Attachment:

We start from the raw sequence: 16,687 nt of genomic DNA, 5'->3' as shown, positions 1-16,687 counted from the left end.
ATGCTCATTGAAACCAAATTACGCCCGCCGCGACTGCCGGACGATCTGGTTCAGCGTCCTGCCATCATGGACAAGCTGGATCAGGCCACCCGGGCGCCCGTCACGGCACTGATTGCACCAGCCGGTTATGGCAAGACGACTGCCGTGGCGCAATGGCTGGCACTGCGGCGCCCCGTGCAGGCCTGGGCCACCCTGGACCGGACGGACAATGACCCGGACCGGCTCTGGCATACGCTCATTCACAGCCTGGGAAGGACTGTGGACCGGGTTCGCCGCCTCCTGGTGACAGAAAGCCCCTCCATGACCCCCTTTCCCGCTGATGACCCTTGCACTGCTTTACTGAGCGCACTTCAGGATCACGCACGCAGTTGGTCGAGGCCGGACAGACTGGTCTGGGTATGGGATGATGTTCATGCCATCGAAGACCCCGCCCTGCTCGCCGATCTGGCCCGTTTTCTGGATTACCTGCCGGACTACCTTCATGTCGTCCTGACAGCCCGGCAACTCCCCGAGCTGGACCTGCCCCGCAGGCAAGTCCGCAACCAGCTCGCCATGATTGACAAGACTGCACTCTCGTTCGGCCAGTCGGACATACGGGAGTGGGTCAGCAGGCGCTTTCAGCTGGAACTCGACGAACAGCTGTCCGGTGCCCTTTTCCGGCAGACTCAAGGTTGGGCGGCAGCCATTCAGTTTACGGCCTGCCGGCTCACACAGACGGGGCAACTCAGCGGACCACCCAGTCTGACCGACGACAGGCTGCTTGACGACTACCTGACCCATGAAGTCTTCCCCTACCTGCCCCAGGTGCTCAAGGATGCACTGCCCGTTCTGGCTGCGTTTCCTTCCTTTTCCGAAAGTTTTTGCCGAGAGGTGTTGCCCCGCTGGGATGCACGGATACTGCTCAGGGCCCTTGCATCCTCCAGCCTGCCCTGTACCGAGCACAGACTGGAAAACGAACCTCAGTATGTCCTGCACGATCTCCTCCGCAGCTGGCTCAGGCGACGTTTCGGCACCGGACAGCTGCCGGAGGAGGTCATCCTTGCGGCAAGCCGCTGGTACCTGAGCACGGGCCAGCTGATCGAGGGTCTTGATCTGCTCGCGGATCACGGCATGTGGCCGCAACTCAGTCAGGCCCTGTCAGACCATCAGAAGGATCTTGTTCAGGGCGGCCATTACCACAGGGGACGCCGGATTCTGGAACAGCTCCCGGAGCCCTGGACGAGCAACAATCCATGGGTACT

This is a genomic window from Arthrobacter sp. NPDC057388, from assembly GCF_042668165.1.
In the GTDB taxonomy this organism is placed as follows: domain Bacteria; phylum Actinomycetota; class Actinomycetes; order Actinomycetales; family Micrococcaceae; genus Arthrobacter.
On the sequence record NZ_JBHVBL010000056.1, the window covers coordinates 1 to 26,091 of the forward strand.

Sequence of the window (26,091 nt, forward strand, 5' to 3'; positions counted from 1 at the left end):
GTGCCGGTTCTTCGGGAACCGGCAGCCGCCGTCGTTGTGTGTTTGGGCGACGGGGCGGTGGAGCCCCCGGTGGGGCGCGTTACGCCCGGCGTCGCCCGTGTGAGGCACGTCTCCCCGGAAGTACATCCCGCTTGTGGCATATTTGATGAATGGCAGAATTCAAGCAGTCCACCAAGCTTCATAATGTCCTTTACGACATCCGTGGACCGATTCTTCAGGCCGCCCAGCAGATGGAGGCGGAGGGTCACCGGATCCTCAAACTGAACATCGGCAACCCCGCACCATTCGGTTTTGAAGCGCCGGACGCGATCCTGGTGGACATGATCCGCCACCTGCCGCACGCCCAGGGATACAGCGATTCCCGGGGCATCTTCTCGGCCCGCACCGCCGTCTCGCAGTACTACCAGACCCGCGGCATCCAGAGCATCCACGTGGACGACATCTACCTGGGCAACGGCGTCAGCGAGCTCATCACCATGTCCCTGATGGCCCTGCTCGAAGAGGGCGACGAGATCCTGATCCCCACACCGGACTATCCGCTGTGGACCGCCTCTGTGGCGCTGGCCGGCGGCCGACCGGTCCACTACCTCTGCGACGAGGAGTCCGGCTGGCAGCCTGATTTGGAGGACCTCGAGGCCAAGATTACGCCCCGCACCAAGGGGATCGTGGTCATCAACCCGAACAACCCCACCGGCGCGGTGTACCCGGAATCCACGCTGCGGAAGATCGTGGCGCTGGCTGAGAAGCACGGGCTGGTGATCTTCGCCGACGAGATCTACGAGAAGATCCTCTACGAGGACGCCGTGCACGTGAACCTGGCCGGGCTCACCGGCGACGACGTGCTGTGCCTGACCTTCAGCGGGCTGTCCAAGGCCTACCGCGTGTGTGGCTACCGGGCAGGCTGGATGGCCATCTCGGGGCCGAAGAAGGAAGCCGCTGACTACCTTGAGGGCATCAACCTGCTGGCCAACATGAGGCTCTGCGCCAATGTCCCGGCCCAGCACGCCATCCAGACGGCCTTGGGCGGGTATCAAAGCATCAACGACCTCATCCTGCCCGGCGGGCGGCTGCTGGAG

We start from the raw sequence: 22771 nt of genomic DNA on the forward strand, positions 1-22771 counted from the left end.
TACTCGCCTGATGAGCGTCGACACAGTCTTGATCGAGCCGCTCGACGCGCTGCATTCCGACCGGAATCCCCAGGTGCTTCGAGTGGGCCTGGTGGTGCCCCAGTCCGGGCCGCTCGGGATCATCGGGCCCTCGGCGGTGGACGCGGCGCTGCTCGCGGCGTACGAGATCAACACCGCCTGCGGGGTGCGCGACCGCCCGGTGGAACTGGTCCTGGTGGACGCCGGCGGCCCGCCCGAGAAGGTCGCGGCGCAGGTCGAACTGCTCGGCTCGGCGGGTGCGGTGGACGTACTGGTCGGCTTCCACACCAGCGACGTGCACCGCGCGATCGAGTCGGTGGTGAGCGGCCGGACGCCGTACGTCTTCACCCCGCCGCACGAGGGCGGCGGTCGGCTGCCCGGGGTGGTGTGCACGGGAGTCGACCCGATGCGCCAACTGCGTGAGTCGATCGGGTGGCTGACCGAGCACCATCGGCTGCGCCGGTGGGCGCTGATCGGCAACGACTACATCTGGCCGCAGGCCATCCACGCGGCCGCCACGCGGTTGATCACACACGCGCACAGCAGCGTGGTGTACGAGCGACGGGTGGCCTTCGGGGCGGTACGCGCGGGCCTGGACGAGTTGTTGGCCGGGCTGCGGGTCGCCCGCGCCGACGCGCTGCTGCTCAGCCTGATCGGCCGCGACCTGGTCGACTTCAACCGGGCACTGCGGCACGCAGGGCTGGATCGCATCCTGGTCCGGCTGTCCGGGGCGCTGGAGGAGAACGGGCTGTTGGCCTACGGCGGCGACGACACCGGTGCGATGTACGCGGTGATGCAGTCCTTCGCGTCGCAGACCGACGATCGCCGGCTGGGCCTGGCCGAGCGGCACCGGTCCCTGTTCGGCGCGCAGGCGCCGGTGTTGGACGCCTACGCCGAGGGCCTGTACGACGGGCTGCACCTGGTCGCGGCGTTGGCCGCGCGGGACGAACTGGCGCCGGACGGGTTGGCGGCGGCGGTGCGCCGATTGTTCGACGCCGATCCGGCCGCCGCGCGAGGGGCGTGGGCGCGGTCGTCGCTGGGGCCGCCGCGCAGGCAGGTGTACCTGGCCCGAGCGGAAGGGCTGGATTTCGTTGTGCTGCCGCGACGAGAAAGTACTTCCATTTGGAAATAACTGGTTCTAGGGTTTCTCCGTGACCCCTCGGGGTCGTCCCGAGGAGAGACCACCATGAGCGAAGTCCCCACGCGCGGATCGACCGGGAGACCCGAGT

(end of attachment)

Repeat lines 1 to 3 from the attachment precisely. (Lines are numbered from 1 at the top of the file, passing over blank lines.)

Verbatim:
We start from the raw sequence: 16,687 nt of genomic DNA, 5'->3' as shown, positions 1-16,687 counted from the left end.
ATGCTCATTGAAACCAAATTACGCCCGCCGCGACTGCCGGACGATCTGGTTCAGCGTCCTGCCATCATGGACAAGCTGGATCAGGCCACCCGGGCGCCCGTCACGGCACTGATTGCACCAGCCGGTTATGGCAAGACGACTGCCGTGGCGCAATGGCTGGCACTGCGGCGCCCCGTGCAGGCCTGGGCCACCCTGGACCGGACGGACAATGACCCGGACCGGCTCTGGCATACGCTCATTCACAGCCTGGGAAGGACTGTGGACCGGGTTCGCCGCCTCCTGGTGACAGAAAGCCCCTCCATGACCCCCTTTCCCGCTGATGACCCTTGCACTGCTTTACTGAGCGCACTTCAGGATCACGCACGCAGTTGGTCGAGGCCGGACAGACTGGTCTGGGTATGGGATGATGTTCATGCCATCGAAGACCCCGCCCTGCTCGCCGATCTGGCCCGTTTTCTGGATTACCTGCCGGACTACCTTCATGTCGTCCTGACAGCCCGGCAACTCCCCGAGCTGGACCTGCCCCGCAGGCAAGTCCGCAACCAGCTCGCCATGATTGACAAGACTGCACTCTCGTTCGGCCAGTCGGACATACGGGAGTGGGTCAGCAGGCGCTTTCAGCTGGAACTCGACGAACAGCTGTCCGGTGCCCTTTTCCGGCAGACTCAAGGTTGGGCGGCAGCCATTCAGTTTACGGCCTGCCGGCTCACACAGACGGGGCAACTCAGCGGACCACCCAGTCTGACCGACGACAGGCTGCTTGACGACTACCTGACCCATGAAGTCTTCCCCTACCTGCCCCAGGTGCTCAAGGATGCACTGCCCGTTCTGGCTGCGTTTCCTTCCTTTTCCGAAAGTTTTTGCCGAGAGGTGTTGCCCCGCTGGGATGCACGGATACTGCTCAGGGCCCTTGCATCCTCCAGCCTGCCCTGTACCGAGCACAGACTGGAAAACGAACCTCAGTATGTCCTGCACGATCTCCTCCGCAGCTGGCTCAGGCGACGTTTCGGCACCGGACAGCTGCCGGAGGAGGTCATCCTTGCGGCAAGCCGCTGGTACCTGAGCACGGGCCAGCTGATCGAGGGTCTTGATCTGCTCGCGGATCACGGCATGTGGCCGCAACTCAGTCAGGCCCTGTCAGACCATCAGAAGGATCTTGTTCAGGGCGGCCATTACCACAGGGGACGCCGGATTCTGGAACAGCTCCCGGAGCCCTGGACGAGCAACAATCCATGGGTACT

This is a genomic window from Arthrobacter sp. NPDC057388, from assembly GCF_042668165.1.